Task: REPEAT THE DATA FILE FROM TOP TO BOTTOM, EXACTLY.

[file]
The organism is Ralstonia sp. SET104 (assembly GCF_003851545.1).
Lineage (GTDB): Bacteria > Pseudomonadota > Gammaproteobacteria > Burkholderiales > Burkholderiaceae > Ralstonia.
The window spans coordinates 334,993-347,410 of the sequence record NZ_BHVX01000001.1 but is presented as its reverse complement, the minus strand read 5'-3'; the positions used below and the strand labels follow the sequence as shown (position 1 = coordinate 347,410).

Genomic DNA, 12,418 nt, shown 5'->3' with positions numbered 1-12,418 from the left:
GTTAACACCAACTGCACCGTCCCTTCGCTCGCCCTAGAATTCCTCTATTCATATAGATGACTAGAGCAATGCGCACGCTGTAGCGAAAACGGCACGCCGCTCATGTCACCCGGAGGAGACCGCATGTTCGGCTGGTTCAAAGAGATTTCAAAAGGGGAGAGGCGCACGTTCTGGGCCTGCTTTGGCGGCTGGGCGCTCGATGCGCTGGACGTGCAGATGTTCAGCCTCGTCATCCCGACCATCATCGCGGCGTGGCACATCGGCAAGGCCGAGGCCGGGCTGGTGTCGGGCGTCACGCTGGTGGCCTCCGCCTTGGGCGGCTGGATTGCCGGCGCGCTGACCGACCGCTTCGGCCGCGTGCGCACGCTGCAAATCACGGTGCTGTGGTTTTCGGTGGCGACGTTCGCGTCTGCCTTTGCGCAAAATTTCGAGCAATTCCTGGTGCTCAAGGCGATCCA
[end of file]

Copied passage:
The organism is Ralstonia sp. SET104 (assembly GCF_003851545.1).
Lineage (GTDB): Bacteria > Pseudomonadota > Gammaproteobacteria > Burkholderiales > Burkholderiaceae > Ralstonia.
The window spans coordinates 334,993-347,410 of the sequence record NZ_BHVX01000001.1 but is presented as its reverse complement, the minus strand read 5'-3'; the positions used below and the strand labels follow the sequence as shown (position 1 = coordinate 347,410).

Genomic DNA, 12,418 nt, shown 5'->3' with positions numbered 1-12,418 from the left:
GTTAACACCAACTGCACCGTCCCTTCGCTCGCCCTAGAATTCCTCTATTCATATAGATGACTAGAGCAATGCGCACGCTGTAGCGAAAACGGCACGCCGCTCATGTCACCCGGAGGAGACCGCATGTTCGGCTGGTTCAAAGAGATTTCAAAAGGGGAGAGGCGCACGTTCTGGGCCTGCTTTGGCGGCTGGGCGCTCGATGCGCTGGACGTGCAGATGTTCAGCCTCGTCATCCCGACCATCATCGCGGCGTGGCACATCGGCAAGGCCGAGGCCGGGCTGGTGTCGGGCGTCACGCTGGTGGCCTCCGCCTTGGGCGGCTGGATTGCCGGCGCGCTGACCGACCGCTTCGGCCGCGTGCGCACGCTGCAAATCACGGTGCTGTGGTTTTCGGTGGCGACGTTCGCGTCTGCCTTTGCGCAAAATTTCGAGCAATTCCTGGTGCTCAAGGCGATCCA